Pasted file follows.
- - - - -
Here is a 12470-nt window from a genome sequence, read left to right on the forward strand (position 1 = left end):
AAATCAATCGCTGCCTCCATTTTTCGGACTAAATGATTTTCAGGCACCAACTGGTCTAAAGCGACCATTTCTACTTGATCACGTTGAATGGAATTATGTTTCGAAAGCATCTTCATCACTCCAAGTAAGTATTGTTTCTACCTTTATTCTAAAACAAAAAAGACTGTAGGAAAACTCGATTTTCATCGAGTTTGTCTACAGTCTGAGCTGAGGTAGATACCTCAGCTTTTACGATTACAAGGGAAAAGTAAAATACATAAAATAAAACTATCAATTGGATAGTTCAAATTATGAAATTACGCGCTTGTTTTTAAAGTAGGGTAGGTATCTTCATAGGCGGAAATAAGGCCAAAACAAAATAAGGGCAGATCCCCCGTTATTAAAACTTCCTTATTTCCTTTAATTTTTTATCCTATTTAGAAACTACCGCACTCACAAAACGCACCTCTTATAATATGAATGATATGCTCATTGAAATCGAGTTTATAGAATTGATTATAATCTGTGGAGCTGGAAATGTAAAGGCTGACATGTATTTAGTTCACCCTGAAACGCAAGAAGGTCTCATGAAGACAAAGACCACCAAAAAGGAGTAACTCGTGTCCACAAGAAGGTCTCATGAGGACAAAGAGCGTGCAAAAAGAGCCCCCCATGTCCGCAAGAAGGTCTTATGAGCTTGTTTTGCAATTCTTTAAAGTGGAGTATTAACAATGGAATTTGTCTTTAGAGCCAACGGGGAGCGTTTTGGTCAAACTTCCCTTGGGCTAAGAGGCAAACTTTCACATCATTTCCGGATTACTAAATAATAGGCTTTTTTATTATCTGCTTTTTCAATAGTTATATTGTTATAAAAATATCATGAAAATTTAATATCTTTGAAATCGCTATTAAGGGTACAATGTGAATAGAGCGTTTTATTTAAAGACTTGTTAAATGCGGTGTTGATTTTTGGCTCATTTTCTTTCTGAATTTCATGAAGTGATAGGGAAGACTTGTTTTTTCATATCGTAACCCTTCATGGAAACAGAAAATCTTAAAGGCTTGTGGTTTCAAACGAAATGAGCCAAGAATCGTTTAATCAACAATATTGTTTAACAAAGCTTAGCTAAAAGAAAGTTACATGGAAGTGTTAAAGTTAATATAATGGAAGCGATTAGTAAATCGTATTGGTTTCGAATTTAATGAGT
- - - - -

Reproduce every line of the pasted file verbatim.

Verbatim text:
Here is a 12470-nt window from a genome sequence, read left to right on the forward strand (position 1 = left end):
AAATCAATCGCTGCCTCCATTTTTCGGACTAAATGATTTTCAGGCACCAACTGGTCTAAAGCGACCATTTCTACTTGATCACGTTGAATGGAATTATGTTTCGAAAGCATCTTCATCACTCCAAGTAAGTATTGTTTCTACCTTTATTCTAAAACAAAAAAGACTGTAGGAAAACTCGATTTTCATCGAGTTTGTCTACAGTCTGAGCTGAGGTAGATACCTCAGCTTTTACGATTACAAGGGAAAAGTAAAATACATAAAATAAAACTATCAATTGGATAGTTCAAATTATGAAATTACGCGCTTGTTTTTAAAGTAGGGTAGGTATCTTCATAGGCGGAAATAAGGCCAAAACAAAATAAGGGCAGATCCCCCGTTATTAAAACTTCCTTATTTCCTTTAATTTTTTATCCTATTTAGAAACTACCGCACTCACAAAACGCACCTCTTATAATATGAATGATATGCTCATTGAAATCGAGTTTATAGAATTGATTATAATCTGTGGAGCTGGAAATGTAAAGGCTGACATGTATTTAGTTCACCCTGAAACGCAAGAAGGTCTCATGAAGACAAAGACCACCAAAAAGGAGTAACTCGTGTCCACAAGAAGGTCTCATGAGGACAAAGAGCGTGCAAAAAGAGCCCCCCATGTCCGCAAGAAGGTCTTATGAGCTTGTTTTGCAATTCTTTAAAGTGGAGTATTAACAATGGAATTTGTCTTTAGAGCCAACGGGGAGCGTTTTGGTCAAACTTCCCTTGGGCTAAGAGGCAAACTTTCACATCATTTCCGGATTACTAAATAATAGGCTTTTTTATTATCTGCTTTTTCAATAGTTATATTGTTATAAAAATATCATGAAAATTTAATATCTTTGAAATCGCTATTAAGGGTACAATGTGAATAGAGCGTTTTATTTAAAGACTTGTTAAATGCGGTGTTGATTTTTGGCTCATTTTCTTTCTGAATTTCATGAAGTGATAGGGAAGACTTGTTTTTTCATATCGTAACCCTTCATGGAAACAGAAAATCTTAAAGGCTTGTGGTTTCAAACGAAATGAGCCAAGAATCGTTTAATCAACAATATTGTTTAACAAAGCTTAGCTAAAAGAAAGTTACATGGAAGTGTTAAAGTTAATATAATGGAAGCGATTAGTAAATCGTATTGGTTTCGAATTTAATGAGT